Varsity Match

Oxford University Gliding Club and Cambridge University Gliding Club (CUGC) take each other on in an annual varsity match. Exceptional OUGC pilots, who score well, act with great sportsmanship and make the best use of the conditions may be awarded a half-blue.

Who can compete

The OUGC team is selected in Trinity term, and spend a few weeks honing their soaring technique before the match in 9th week of Trinity. Everyone, from pre-solo to highly experienced pilots can take part. The only requirement is to be able to soar well. Pre-solo pilots can fly with a instructor, however the instructor is not allowed to touch the controls during the soaring section of the flight, only during take-off and landing.

Scoring

Flights are scored from a GPS trace, taken from the FLARM device carried in all OUGC and CUGC gliders. Points are awarded for duration, 1 point per minute up to 50 minutes. After 50 minutes 6 penalty points per minute are given. This is done to prevent pilots from monopolising the days best conditions. Points are also awarded for height gain, 2 points per 100ft. Each climb must exceed 500ft, otherwise no points are awarded for the climb.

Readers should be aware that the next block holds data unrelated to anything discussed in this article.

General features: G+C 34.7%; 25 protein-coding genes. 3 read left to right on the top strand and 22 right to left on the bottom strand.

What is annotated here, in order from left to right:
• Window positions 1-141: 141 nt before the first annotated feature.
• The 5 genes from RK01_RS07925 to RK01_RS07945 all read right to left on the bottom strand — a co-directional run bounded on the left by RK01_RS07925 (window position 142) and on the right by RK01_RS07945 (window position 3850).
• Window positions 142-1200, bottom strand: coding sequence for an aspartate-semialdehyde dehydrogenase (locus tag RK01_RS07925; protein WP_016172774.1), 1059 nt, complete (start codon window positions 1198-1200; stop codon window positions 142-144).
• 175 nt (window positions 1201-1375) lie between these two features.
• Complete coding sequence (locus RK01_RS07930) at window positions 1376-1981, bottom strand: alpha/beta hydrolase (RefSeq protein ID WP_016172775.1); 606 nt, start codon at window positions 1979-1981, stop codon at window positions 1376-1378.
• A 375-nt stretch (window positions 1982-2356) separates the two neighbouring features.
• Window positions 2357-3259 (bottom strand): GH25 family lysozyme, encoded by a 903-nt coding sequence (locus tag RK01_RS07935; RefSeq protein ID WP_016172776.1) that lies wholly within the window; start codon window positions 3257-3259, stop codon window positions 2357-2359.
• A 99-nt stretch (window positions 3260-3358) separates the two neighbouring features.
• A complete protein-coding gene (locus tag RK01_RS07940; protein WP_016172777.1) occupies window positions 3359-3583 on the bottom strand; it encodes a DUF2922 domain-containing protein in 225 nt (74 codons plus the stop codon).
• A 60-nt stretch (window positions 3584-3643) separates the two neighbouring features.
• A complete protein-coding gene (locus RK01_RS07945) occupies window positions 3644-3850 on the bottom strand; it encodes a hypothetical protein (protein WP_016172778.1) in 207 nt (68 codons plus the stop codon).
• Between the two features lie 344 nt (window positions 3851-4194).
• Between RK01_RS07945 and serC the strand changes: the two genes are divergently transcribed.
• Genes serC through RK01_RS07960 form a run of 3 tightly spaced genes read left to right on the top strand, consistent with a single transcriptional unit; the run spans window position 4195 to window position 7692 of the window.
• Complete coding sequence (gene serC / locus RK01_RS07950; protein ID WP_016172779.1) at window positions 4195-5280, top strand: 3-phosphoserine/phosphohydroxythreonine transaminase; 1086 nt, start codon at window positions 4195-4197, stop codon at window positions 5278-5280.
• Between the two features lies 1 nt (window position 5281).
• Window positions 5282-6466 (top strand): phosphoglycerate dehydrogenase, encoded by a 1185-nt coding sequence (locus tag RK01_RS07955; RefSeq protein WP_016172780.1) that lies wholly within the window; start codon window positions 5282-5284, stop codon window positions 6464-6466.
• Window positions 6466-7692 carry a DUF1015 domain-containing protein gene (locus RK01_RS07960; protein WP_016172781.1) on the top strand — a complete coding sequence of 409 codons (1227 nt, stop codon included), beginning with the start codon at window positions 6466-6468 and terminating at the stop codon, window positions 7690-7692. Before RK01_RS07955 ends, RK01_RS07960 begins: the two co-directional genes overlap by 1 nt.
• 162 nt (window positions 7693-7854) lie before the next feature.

Other Rules

  1. Every pilot submits their best flight on the day.

  2. Both teams have to submit an equal amount of flights each day.

  3. Each day’s results are normalized by the median-scoring flight (which will be set to 100 points, and the other flights adjusted accordingly).

  4. The team with the highest combined score after three days wins.

  5. If weather conditions prevent soaring on all three days, then a spot-landing competition can be held as alternative format.

  6. At no part during the flight should the glider exceed Va (Max maneuvering speed).

  7. The flight needs to conclude with a normal circuit, and the final turn completed above 300ft QFE.

Find out more

One of the best ways to find out what competing in the varsity competition is like is to read some of our reports.

The 2019 report can be found here (Oxford win).

The 2018 report can be found here (narrow Cambridge win).

The 2017 report is here. (Oxford win).